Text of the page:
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Information Literacy Tutorial: Evaluate Resources

SCARAB Rubric and Tips

A printable version of our SCARAB Rubric, along with useful definitions and tips.

Why We Need to Evaluate Sources of Information

Why won't my teacher let me use Wikipedia?  What's wrong with blogs?  What is peer-reviewed?  What constitutes a scholarly journal?  These are some questions you might have as you begin to delve into your college research assigments. 

There is such a plethora of information available at our fingertips these days.  This makes finding information both easier in some ways, but also overwhelming in other ways.  Now, more than ever, we need to be able to determine the quality of the information we are using.  The quantity is definitely there, but the quality can sometimes be missing.  It helps to have some concrete criteria to use to evaluate sources of information.  It also helps to understand a little bit about how information is created and that not all information is created equal.

SCARAB

SCARAB is a source evaluation rubric created by the MCC librarians to help students evaluate sources of information.  Each letter in SCARAB represents one of the criteria to use in evaluating information.

Substance

  • this refers to how in-depth the information is and the audience it is geared towards

Currency

  •   this refers to the date the information was published.  A current date of publication may be more important for certain topics (such as technology and medicine) than for other topics (literary criticism and historical events).

Authority

  • this refers to the author and publisher of the information.  You want to determine the author's expertise on the topic and verify their credentials.  This information might be readily available, or you might have to do some digging and "google" the author's name.  You want to make sure the publisher is reputable.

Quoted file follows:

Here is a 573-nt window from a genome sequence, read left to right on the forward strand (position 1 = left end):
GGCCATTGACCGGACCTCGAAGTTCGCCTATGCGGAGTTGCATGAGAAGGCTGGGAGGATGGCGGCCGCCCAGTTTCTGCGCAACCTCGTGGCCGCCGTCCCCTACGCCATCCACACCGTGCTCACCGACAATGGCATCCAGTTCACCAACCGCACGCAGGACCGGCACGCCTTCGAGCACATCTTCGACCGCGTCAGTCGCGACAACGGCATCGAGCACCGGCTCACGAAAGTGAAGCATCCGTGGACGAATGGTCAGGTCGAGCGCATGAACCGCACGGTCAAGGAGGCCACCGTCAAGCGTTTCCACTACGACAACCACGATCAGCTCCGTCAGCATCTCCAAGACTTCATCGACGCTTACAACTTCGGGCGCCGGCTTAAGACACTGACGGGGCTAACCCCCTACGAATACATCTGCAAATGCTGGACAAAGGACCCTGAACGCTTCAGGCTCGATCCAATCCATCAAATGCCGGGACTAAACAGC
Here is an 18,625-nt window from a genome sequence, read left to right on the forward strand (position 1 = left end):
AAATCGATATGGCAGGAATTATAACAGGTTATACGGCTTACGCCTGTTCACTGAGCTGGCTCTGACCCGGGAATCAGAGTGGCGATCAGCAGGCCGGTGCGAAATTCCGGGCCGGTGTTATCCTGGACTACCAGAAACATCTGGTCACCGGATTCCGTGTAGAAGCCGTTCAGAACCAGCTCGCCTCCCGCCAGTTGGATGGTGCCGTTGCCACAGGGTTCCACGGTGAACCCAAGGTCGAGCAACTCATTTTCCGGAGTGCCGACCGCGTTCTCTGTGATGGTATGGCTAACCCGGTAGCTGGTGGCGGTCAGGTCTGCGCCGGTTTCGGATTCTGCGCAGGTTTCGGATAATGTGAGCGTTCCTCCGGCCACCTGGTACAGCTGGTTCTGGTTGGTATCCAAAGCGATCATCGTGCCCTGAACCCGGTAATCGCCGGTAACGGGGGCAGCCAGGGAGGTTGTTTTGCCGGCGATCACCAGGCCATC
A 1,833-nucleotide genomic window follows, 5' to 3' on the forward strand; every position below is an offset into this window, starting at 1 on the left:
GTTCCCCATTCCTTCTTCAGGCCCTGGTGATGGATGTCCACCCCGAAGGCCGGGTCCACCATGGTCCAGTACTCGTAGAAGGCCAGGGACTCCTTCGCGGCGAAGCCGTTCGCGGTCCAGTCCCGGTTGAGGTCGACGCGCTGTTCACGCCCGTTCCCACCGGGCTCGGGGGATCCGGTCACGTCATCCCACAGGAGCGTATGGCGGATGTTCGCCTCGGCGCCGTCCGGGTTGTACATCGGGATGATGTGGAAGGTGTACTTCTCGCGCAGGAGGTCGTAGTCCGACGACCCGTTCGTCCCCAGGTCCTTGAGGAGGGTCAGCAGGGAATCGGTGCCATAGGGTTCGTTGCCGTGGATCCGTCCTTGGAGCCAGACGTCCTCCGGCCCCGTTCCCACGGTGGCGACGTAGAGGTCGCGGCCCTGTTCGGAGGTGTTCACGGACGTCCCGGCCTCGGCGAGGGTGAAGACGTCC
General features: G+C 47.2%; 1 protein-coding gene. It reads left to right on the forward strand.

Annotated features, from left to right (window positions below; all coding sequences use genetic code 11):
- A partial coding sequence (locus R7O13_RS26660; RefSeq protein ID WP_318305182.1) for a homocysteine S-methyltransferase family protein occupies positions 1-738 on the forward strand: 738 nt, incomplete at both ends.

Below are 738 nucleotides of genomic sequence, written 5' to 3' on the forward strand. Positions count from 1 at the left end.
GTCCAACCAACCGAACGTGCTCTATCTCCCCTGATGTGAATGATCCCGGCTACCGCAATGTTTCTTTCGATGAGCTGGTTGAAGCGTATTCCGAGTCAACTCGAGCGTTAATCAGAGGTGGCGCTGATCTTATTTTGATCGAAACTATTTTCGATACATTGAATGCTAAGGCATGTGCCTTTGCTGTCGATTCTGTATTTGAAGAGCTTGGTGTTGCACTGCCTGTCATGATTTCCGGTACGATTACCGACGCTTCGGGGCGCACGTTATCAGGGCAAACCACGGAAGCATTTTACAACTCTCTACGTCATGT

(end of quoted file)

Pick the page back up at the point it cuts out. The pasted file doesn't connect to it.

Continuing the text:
Relevance

  • this refers to how useful the source is for your information need, in other words, how well it matches your topic.  This will often be the first criteria you will evaluate, because if a source is not very useful for your topic, there is no need to look at it any further.

Accuracy

  • Is the information presented true and verifiable?  One indicator of accuracy is if the source includes references or a bibliography.

Bias

  •   The first thing to determine is whether the purpose of the source is to inform or persuade.  If it is persuasive, is it a good argument that is well-supported, uses sources, and is fair.  This can be very tricky to judge.  Even a publisher can be biased.  For example, there are certain periodicals that tend to be more conservative and others that are more liberal.  The articles published in these periodicals will reflect the publishers' bias.  A research study can also be biased in the way that the author interprets the data. Detecting bias takes time and practice.

Research Tip: Free Web vs. Fee Web

The Free Web is made up of web pages you can find using Google and other Free web search engines. Some assignments do not allow free web resources. Good material may be found here, but also a lot of information that may be inappropriate for academic writing.  Evaluate carefully!

The Fee Web (also known as the Hidden, Invisible, or Deep Web) includes subscription databases. You'll usually find better information here--including those scholarly and peer-reviewed articles often required--since most database content went through a more rigorous publication process. See also our "Databases by Subject" guide.